The Boy Who Died and The Boy Who Lived: Reflections on the Annunciation
Where does the Gospel begin? I like to think that it begins with the Annunciation. It is the beginning of the life of Jesus Christ of Nazareth, with His holy conception in the womb of the Virgin Mary. The visitation by the Archangel Gabriel to Mary, and his announcement that the Holy Spirit will come upon her, is the beginning of the Gospel story that concludes with the death and glorious Resurrection of Christ that we celebrate at Great and Holy Pascha. In the words of one of our hymns for Annunciation, “Today is the beginning of our salvation.”
I believe, though, that we often forget just how much reason we have to celebrate. With all the worldly blessings we in America often enjoy, it can be easy to forget how much we need salvation, how much our world needs a Savior. This was brought home to me recently by a difficult and painful story of another baby boy.
An old Irish nun used to tell this story, from the time when her people immigrated to America from Ireland. One day, on a trans-Atlantic ship, a frustrated mother kept trying to comfort her crying infant. Finally, she shrieked at the baby boy, “If you don't stop crying, I'll throw you overboard!” She asked her other young son to watch the bassinet, and walked away to calm herself. A few minutes later, she returned. But she found the bassinet was empty. She screamed at her son, “What's happened to your baby brother?!” Her son answered, “He started crying again. So I threw him overboard.”
It is impossible to hear a story like this without feeling a rush of emotions. Horror over the brutal death of an innocent. Outrage at a world where such a thing can happen. Pity for the son and mother, who will live the rest of their days under the shadow of this terrible moment, of their own role as bringers of death. But we all must remember that such overwhelming sorrow is as much a part of our world as comfort and happiness. We are bound up with death. We are mortal—literally, the ones who die.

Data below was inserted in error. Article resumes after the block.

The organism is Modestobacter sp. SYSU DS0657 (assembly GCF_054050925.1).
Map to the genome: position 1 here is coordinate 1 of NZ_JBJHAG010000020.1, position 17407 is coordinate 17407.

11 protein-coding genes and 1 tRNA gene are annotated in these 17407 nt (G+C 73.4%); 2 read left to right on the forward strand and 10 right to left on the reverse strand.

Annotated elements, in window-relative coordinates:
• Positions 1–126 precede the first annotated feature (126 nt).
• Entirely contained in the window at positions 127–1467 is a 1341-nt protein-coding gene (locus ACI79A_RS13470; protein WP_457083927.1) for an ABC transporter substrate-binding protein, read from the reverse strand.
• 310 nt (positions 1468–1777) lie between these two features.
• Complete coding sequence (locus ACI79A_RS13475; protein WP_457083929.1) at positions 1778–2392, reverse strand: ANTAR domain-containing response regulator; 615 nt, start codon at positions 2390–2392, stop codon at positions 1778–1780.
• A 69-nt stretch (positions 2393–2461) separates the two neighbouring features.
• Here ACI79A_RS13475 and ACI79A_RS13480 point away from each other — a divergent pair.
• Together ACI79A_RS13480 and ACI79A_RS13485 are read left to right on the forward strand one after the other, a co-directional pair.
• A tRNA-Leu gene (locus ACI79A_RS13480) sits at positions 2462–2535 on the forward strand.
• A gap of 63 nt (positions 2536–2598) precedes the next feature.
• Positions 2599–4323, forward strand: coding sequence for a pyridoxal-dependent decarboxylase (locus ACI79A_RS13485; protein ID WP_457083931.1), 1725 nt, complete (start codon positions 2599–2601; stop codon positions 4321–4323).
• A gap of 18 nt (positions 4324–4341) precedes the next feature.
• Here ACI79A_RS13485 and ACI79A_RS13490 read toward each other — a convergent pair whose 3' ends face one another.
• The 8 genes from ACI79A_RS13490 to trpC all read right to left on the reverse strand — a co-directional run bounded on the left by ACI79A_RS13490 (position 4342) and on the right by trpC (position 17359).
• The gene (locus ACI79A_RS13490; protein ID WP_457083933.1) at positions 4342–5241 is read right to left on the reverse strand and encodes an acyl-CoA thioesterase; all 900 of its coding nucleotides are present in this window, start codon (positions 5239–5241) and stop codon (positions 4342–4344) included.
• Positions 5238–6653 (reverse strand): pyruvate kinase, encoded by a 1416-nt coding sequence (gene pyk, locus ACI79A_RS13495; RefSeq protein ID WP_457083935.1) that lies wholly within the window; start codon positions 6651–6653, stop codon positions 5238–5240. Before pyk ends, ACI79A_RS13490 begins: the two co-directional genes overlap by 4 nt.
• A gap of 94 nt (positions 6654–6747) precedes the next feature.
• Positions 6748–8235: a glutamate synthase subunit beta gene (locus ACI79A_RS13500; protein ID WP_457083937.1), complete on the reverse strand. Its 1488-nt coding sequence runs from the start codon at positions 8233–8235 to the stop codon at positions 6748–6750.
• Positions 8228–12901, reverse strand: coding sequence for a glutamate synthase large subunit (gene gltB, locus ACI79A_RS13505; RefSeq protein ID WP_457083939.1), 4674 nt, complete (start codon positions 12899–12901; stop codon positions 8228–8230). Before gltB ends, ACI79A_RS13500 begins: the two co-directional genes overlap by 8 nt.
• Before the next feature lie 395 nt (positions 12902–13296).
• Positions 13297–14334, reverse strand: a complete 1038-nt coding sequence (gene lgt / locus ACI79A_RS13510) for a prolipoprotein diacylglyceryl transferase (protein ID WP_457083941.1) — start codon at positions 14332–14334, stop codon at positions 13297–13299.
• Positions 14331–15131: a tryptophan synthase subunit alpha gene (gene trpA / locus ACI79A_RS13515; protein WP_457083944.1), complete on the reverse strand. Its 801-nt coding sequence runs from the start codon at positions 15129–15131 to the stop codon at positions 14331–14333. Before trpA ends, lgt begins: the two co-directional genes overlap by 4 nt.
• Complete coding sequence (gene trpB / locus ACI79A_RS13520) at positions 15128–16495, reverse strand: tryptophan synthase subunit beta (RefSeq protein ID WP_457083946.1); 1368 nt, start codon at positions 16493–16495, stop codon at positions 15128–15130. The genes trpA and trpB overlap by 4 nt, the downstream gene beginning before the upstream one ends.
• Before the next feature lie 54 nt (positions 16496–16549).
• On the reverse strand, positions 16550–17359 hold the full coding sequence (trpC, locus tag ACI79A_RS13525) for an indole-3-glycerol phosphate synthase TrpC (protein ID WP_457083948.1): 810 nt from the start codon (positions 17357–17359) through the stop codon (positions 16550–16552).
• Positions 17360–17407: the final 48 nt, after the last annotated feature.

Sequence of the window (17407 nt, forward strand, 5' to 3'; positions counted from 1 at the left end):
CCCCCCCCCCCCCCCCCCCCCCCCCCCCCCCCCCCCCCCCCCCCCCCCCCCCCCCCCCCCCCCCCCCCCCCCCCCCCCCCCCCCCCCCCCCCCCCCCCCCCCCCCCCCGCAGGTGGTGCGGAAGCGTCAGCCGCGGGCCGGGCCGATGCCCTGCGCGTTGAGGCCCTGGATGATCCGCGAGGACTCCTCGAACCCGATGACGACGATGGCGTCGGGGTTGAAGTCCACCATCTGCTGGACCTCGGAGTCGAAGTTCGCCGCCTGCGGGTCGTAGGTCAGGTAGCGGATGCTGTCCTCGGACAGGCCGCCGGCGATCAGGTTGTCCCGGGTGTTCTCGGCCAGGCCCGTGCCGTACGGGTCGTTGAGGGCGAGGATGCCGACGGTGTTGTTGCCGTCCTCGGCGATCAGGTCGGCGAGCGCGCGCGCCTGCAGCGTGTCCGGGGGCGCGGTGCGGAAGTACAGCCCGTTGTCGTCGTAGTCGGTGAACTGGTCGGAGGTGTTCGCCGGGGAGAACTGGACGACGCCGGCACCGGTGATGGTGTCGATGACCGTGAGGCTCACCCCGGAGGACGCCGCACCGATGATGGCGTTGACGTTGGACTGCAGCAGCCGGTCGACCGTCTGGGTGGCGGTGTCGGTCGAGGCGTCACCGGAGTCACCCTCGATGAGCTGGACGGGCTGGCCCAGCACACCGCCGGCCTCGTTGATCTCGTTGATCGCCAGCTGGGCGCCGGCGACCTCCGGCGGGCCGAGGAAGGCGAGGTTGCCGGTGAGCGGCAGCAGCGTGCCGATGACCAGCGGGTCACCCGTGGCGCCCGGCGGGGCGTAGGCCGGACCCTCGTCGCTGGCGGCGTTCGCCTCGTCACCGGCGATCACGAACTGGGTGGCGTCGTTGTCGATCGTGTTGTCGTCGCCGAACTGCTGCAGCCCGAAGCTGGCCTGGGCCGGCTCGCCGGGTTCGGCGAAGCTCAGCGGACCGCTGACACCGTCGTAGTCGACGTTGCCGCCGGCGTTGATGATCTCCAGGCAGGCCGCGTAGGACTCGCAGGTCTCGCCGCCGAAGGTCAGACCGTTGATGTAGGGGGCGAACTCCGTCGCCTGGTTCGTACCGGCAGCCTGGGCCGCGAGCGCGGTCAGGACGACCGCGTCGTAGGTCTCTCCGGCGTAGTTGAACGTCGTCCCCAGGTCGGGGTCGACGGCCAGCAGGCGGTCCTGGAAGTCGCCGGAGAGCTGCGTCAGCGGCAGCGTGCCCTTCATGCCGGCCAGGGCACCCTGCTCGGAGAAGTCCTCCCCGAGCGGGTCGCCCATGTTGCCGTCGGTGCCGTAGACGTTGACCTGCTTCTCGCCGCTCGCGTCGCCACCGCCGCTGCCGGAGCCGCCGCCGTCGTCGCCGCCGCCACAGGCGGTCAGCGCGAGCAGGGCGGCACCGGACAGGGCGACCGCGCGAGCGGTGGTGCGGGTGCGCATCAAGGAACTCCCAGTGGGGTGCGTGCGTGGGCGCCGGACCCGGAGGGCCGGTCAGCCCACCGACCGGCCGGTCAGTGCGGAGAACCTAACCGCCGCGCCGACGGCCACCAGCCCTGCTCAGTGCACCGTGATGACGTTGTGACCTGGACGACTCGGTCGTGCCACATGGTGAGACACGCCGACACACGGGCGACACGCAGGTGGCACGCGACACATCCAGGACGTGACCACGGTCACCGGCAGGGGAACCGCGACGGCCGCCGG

There comes in each of our lives a point when we confront the reality of death. Often, it comes with the death of a loved one, something which can be even more difficult to accept than our own coming death. This is something that mankind has wrestled with since the earliest of days. It is the hinge of our greatest stories.
In the Iliad, the great Greek warrior Achilles must overcome his rage at the death of his dear friend Patroclus, a friend whose death he helped bring about, and accept mortality. In the Psalms, King David struggles to understand his role in bringing about the death of Uriah, the husband of Bathsheba, and death itself.
Many philosophies and religions throughout time have taught that we must accept that death is the natural companion of life. But nothing could be further from the truth.
This is one of the most radical claims of Christianity. It is scandalous. Only in Christianity do we find a denial of death’s inevitability. In our post-Christian age, it is common for people to speak of how we must “accept” death. Of how we must “come to terms” with the death of a loved one.
No. What we must do is accept life. We must affirm life so radically that we deny death itself. We must not “come to terms” with the death of a beloved. We must “come to terms” with their everlasting life.
In a famous verse, the great English poet Dylan Thomas, captured the spirit of the Christian response to death: “Do not go gentle into that good night. Rage, rage against the dying of the light.”
This is what our response should be to death: outrage. Revulsion. Disgust. The emotions that a story like that of the baby thrown in to the ocean evoke are not wrong. They should be embraced, because they are a guide to the truth.
C.S. Lewis once wrote that, “Nothing will reconcile us to the unnaturalness of death. We know that we were not made for it; we know how it crept into our destiny as an intruder; and we know Who has defeated it.”
We know. We know the name of the One who has defeated death. We know that there is only one possible response to that infant boy drowning in the cold Atlantic. And that this response is announced at the Annunciation by the Archangel.
I’m reminded of a phrase from the Harry Potter books. Because of his escape from death as a child, one of the titles that is given to the wizard hero is “The Boy Who Lived.”
This is the contrast, and the hope, at the heart of the Gospel. The boy killed by his brother is all of us. He is the “Boy Who Died.” But another has come. His name is Jesus Christ—and He is the “Boy Who Lived.”